[image-1] A week after a man died from his injuries after being struck crossing near Maybank Highway, Charleston officials will gather on Tuesday night to give details and hear input on how to improve the busy corridor as development continues.

Charleston County officials have been piecing together proposals to improve Maybank Highway on James and Johns Island for more than a year. In that time, development has continued at both ends of the busy road — average daily traffic on James Island jumped 25 percent on Maybank in 2017 between Wappoo Drive and Folly Road, according to the latest SCDOT data. The most recent improvements on the road extended a westbound lane onto Johns Island from the bridge over the Stono River.

Tuesday’s meeting at 7 p.m. at Harbor View Elementary (1576 Harbor View Rd.), a joint effort between the city and county, will solicit input from residents with experience traveling and living near the area everyday. County staffers working on a Maybank Highway overlay district on James and Johns islands will also present findings of input sessions held last year. A second workshop will be held on Thurs. Feb. 28 at 8 p.m. at St. Johns High School (1518 Main Road) on Johns Island.

The meetings come less than a month after 36-year-old David Massie was struck by a car while walking along Maybank Highway on Jan. 29 between Woodland Shores Road and Gevert Drive, a busy area with several restaurants, bars, shops, and entertainment venues. Massie died last week from his injuries.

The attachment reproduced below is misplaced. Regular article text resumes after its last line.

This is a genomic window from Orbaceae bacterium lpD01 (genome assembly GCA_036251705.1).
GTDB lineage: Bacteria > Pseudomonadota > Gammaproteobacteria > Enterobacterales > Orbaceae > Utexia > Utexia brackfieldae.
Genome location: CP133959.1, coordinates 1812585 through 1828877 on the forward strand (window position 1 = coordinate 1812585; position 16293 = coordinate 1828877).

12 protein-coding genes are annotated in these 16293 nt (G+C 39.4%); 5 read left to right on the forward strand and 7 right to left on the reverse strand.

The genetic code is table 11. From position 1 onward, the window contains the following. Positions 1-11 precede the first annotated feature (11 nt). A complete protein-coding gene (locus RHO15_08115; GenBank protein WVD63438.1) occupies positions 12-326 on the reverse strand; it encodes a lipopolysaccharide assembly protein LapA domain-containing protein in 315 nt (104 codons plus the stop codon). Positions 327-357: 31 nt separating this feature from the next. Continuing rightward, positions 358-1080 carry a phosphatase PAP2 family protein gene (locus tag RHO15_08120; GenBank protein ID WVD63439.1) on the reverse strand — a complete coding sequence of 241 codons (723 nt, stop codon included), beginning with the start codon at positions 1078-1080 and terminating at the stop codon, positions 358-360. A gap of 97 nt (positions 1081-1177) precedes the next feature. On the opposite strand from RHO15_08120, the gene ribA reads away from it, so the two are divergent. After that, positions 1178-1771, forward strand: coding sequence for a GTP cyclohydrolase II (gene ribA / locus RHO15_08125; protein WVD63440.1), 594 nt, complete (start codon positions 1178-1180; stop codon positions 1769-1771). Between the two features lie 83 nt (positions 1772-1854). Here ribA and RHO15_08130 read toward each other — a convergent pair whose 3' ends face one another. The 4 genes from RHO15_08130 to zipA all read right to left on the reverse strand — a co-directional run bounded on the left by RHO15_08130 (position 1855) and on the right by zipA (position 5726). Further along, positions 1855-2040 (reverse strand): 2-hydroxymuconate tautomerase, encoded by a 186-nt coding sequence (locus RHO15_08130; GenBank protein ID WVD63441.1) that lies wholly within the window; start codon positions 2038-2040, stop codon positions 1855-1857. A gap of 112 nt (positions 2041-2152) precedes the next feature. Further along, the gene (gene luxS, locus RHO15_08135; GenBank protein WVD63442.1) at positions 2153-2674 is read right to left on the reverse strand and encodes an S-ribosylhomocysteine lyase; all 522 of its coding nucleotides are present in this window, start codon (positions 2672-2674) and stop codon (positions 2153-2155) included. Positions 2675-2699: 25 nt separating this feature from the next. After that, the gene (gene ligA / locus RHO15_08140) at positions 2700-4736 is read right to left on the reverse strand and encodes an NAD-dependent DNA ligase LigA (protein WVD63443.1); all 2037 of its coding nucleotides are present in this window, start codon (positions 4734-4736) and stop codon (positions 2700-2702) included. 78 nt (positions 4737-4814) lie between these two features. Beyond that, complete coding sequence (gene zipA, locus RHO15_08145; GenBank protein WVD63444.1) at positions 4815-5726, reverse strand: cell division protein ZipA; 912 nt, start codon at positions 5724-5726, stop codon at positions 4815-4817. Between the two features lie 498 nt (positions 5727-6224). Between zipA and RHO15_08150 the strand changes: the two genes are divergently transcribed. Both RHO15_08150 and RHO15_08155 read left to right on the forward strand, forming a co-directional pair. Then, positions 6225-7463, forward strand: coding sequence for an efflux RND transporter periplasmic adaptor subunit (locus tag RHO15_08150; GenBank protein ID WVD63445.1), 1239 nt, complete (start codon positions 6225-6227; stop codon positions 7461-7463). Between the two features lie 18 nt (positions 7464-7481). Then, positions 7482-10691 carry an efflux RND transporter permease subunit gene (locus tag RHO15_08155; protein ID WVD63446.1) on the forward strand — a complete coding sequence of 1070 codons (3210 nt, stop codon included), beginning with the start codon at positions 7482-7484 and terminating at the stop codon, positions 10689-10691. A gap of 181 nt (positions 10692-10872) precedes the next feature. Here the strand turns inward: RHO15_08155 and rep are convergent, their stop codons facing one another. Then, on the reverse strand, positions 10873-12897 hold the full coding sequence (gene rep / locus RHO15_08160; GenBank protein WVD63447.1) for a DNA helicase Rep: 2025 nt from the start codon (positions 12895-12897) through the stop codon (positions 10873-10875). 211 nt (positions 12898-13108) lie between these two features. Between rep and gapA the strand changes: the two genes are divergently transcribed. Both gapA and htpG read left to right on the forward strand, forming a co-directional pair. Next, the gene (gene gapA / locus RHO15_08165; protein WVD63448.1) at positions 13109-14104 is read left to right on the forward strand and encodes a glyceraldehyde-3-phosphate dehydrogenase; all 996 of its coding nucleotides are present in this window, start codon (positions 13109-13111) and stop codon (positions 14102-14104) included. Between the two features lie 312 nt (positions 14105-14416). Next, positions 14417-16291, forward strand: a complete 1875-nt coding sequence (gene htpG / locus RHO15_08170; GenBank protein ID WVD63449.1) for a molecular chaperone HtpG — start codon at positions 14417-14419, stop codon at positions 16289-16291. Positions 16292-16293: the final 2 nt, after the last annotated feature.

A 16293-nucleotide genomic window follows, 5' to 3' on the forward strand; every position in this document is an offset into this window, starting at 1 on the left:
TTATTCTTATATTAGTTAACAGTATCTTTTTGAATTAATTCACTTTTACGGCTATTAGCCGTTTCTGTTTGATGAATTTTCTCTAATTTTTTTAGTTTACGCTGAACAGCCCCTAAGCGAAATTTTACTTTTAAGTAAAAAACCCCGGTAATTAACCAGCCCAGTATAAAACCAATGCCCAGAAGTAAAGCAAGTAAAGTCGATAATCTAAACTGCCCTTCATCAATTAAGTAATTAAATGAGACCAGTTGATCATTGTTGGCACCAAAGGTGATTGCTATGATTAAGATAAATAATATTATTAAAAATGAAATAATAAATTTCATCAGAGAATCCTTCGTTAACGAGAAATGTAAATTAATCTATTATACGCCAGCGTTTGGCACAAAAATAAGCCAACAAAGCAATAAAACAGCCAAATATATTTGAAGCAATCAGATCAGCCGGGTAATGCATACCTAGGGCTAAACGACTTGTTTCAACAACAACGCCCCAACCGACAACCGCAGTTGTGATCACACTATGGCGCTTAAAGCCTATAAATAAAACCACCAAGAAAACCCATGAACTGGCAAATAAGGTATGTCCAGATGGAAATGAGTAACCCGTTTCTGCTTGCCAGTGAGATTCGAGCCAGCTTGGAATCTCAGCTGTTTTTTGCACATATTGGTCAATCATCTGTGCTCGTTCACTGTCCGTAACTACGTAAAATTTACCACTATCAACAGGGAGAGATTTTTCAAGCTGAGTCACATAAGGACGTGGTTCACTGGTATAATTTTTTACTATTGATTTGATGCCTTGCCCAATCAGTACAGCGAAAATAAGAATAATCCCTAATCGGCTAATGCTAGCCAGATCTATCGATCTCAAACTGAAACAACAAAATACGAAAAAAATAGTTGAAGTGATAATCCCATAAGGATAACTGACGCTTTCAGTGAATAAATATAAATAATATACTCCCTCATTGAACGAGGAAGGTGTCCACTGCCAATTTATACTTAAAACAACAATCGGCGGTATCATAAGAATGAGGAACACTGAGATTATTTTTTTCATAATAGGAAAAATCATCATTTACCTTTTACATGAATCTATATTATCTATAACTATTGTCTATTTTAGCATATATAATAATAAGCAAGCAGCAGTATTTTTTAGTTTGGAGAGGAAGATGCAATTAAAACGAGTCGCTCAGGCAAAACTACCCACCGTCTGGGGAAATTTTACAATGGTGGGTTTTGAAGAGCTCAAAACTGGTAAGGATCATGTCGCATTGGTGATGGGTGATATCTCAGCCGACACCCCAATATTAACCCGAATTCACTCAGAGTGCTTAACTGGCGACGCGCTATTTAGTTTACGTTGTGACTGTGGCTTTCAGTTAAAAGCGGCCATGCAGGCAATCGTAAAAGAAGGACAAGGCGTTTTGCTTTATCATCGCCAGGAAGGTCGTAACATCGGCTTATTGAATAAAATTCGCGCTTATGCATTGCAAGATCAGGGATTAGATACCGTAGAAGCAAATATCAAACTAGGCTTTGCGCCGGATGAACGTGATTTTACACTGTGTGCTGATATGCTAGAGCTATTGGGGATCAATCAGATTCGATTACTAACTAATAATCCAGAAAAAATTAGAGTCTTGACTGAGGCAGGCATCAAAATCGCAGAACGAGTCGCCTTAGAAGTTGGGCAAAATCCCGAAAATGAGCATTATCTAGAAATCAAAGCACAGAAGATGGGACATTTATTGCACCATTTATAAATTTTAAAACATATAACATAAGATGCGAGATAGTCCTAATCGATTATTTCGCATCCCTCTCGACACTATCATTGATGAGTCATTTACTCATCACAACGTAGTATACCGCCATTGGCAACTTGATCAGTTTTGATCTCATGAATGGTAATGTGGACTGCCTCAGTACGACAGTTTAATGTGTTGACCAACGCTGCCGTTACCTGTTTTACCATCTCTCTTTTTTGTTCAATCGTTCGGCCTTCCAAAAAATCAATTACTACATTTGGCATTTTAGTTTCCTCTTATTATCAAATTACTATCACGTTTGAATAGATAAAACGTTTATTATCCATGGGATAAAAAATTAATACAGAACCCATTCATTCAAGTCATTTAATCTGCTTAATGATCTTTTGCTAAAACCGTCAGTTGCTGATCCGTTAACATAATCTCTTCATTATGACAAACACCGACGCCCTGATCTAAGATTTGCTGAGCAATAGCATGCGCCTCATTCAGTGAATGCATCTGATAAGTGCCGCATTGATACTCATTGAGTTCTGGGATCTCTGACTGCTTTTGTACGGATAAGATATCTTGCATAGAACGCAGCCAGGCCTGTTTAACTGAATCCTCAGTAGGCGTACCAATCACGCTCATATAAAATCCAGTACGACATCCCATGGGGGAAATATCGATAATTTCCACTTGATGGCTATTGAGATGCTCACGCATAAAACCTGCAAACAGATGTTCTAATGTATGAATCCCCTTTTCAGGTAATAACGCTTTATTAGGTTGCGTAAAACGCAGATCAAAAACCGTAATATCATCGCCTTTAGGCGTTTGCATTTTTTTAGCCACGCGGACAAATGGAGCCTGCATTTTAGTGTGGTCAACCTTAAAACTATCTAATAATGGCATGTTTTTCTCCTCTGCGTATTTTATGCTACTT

Business owners in the area say they have tried to take steps to make the street safer as the area has gotten busier. Pour House owner Alex Harris says he’ll be at Tuesday’s meeting and hopes public input will help bring more attention to possible solutions.

“I don’t know exactly what all they should do, I just know that I work there everyday,” Harris, a Johns Island resident, says.

Terrace Theater owner Paul Brown says in response to the increased car and foot traffic, the Terrace Plaza shopping center has added valet parking as well as new lights and signs. “For years, we’ve been trying to get a lit crosswalk, a stoplight by the plaza, reduced speed, and some sort of bridge, but that’s an uphill battle,” Brown says.

Harris points to a new tunnel built a decade ago under Maybank at the base of the Stono River bridge to protect golfers at the city golf course from high-speed traffic coming from Johns Island.

“There seems to be as much traffic between the Terrace, Maybank [Public House], and the Pour House, than there is at the golf course,” he says.

About 29,500 cars traveled Maybank Highway in front of Pour House in either direction on an average per day in 2017, up from 23,600 a year earlier, according to SCDOT.

Brown and Harris both say that high speeds continue to be an issue along the portion of Maybank Highway in front of their businesses, which sits just around a blind curve for traffic coming from Johns Island.

Harris says he’s talked with Charleston Moves and Coastal Conservation League to try to mobilize with groups that have helped organize similar efforts.

“Something definitely needs to be done,” Harris says.

“We do hope that out of all this will come immediate attention to these issues,” Brown adds.

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